Bak in June of last year I wrote about the yellow wristbands that have become affectionately known as "LianeUpBands". I made 500 of the first version of the bands with the following aim:
"The idea is simple - to promote the personal values/strength that Liane's love and kindness helped to build in me. She gave me confidence, self belief and inner strength. She taught me to be self aware and to back myself in situations I wasn't ready for. Liane's belief in me got me through tough times. I'd like people to wear the band, to pin it up to their wall, to give it to someone else or to put it away somewhere safe but to always remember that you have inner strength and your belief in yourself has got you so very far already. "
Since then they have had a redesign and I've given another 1500 away. The bands now have an oak leaf and wave on them, representing her link to nature, our swimming, her strength, the oak as her favourite tree and a tree under which she is buried. I've mostly given them to frisbee players after games. In our sport the two teams come together in a circle and share thoughts on the game just ended. After these circles finish I talk to the other team about Liane, about the bands and about her (and my) story. Most of these talks are special moments full of emotion and human connection. Every single time I finish speaking I look into the eyes of friends/strangers and see compassion and love. It is beautiful and it is heart wrenching.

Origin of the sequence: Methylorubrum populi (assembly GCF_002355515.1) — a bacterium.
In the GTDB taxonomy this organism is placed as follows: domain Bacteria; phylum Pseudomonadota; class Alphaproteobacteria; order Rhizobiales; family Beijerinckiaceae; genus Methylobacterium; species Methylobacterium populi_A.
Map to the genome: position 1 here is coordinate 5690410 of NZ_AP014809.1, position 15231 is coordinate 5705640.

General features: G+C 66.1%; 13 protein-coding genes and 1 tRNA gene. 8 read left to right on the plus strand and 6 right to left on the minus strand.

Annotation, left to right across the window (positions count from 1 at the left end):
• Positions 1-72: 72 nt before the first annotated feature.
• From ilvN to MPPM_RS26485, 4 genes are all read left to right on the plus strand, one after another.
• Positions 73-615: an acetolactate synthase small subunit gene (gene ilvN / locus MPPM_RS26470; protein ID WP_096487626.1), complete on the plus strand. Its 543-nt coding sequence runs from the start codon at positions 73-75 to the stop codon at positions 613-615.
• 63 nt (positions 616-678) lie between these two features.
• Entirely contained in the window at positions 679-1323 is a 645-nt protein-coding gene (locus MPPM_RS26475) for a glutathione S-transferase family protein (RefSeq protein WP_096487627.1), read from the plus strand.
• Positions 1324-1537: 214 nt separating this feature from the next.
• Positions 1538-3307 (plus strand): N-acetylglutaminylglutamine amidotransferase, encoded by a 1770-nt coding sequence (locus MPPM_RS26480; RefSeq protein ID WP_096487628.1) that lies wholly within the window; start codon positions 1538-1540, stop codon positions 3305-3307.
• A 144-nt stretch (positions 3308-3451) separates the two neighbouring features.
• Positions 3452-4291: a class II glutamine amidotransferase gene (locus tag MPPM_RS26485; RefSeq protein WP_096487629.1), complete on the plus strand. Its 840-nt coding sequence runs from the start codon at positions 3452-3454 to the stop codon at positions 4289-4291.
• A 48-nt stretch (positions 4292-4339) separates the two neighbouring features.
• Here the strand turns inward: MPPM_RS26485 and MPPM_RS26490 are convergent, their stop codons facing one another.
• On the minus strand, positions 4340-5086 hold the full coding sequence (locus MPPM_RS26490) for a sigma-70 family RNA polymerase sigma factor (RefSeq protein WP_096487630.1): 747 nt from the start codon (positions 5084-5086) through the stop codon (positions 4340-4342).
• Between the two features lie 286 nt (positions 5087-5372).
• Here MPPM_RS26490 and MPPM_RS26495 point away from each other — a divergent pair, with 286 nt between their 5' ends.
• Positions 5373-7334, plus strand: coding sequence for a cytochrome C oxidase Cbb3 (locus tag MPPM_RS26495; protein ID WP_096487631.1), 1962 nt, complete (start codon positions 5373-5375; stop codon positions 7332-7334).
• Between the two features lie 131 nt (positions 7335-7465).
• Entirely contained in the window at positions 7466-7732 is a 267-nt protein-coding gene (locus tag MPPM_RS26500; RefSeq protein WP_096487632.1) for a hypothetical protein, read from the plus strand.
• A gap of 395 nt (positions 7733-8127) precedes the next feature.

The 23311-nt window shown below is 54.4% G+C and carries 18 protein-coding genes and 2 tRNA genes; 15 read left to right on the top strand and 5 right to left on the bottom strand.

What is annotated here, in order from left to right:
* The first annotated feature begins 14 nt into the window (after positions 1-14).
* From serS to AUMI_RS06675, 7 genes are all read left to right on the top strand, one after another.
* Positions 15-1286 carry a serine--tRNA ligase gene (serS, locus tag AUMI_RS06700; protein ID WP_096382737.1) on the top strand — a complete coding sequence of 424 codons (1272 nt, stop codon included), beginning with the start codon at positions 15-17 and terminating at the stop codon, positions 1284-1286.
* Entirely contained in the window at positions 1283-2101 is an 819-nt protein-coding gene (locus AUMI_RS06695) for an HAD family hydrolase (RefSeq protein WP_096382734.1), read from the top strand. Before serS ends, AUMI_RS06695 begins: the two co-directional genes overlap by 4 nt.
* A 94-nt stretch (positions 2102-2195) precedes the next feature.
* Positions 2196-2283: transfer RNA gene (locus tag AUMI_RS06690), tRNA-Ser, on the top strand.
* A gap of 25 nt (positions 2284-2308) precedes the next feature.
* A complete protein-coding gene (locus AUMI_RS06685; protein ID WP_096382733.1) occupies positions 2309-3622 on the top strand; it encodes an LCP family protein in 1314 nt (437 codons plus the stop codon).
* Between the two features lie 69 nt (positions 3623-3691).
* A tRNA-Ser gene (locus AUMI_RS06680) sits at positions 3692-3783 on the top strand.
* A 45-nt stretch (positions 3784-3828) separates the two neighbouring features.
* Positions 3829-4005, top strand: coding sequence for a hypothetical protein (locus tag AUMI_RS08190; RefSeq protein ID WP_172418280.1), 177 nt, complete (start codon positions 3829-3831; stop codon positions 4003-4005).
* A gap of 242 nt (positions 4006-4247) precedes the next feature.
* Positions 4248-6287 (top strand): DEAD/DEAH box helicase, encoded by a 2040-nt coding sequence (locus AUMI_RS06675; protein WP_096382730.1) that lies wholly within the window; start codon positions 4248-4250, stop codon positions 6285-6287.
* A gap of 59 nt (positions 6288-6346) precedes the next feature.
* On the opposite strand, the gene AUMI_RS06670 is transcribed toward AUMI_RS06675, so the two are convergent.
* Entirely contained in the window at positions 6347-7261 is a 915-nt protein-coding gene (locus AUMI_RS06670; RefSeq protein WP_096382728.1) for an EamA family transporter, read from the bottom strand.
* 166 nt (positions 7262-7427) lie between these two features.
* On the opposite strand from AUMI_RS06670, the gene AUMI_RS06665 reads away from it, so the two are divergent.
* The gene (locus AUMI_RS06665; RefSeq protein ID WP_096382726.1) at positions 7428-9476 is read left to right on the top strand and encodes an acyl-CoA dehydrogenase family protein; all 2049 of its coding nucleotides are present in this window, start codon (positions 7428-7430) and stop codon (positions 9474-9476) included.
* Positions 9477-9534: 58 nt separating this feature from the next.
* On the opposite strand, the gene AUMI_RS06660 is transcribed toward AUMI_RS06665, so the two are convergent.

The next largest group of recipients have been the students in Gonzaga College where I teach. Most recently the graduating class of 2018 each received a band and I spoke to them about what lies ahead. It was a moving and memorable experience for me, and hopefully for them too. If I can help just one or two of them in a tough moment it will be special.
The thought that somehow Liane and the memory of her can give solace to a stranger, a friend, a family member, a student and more is something I'm really happy about. I often talk about the Liane Ripple Effect - how much good her death has brought into this world. Through all the pain, the loss, the sheer lack of sense comes this positivity and compassion. She'd love it. She'd absolutely love it (although ideally without any attention given to her!).